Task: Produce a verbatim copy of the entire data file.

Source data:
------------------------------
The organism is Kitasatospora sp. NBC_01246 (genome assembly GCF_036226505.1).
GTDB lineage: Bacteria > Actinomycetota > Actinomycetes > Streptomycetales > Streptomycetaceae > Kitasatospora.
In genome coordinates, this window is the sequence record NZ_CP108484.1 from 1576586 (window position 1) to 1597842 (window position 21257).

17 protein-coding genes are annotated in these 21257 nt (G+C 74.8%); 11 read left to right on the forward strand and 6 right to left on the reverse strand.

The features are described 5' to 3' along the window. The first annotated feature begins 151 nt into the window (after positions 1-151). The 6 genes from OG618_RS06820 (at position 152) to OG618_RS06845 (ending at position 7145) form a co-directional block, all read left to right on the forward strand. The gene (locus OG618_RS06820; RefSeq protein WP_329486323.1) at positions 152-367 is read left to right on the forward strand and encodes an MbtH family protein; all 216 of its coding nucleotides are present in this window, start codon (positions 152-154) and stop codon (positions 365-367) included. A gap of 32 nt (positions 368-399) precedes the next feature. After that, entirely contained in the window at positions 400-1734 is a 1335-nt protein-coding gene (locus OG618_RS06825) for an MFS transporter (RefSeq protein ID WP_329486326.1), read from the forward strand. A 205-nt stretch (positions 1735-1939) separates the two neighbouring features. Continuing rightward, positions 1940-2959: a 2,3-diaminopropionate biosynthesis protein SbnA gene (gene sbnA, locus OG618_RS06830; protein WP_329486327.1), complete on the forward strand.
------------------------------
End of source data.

The organism is Kitasatospora sp. NBC_01246 (genome assembly GCF_036226505.1).
GTDB lineage: Bacteria > Actinomycetota > Actinomycetes > Streptomycetales > Streptomycetaceae > Kitasatospora.
In genome coordinates, this window is the sequence record NZ_CP108484.1 from 1576586 (window position 1) to 1597842 (window position 21257).

17 protein-coding genes are annotated in these 21257 nt (G+C 74.8%); 11 read left to right on the forward strand and 6 right to left on the reverse strand.

The features are described 5' to 3' along the window. The first annotated feature begins 151 nt into the window (after positions 1-151). The 6 genes from OG618_RS06820 (at position 152) to OG618_RS06845 (ending at position 7145) form a co-directional block, all read left to right on the forward strand. The gene (locus OG618_RS06820; RefSeq protein WP_329486323.1) at positions 152-367 is read left to right on the forward strand and encodes an MbtH family protein; all 216 of its coding nucleotides are present in this window, start codon (positions 152-154) and stop codon (positions 365-367) included. A gap of 32 nt (positions 368-399) precedes the next feature. After that, entirely contained in the window at positions 400-1734 is a 1335-nt protein-coding gene (locus OG618_RS06825) for an MFS transporter (RefSeq protein ID WP_329486326.1), read from the forward strand. A 205-nt stretch (positions 1735-1939) separates the two neighbouring features. Continuing rightward, positions 1940-2959: a 2,3-diaminopropionate biosynthesis protein SbnA gene (gene sbnA, locus OG618_RS06830; protein WP_329486327.1), complete on the forward strand.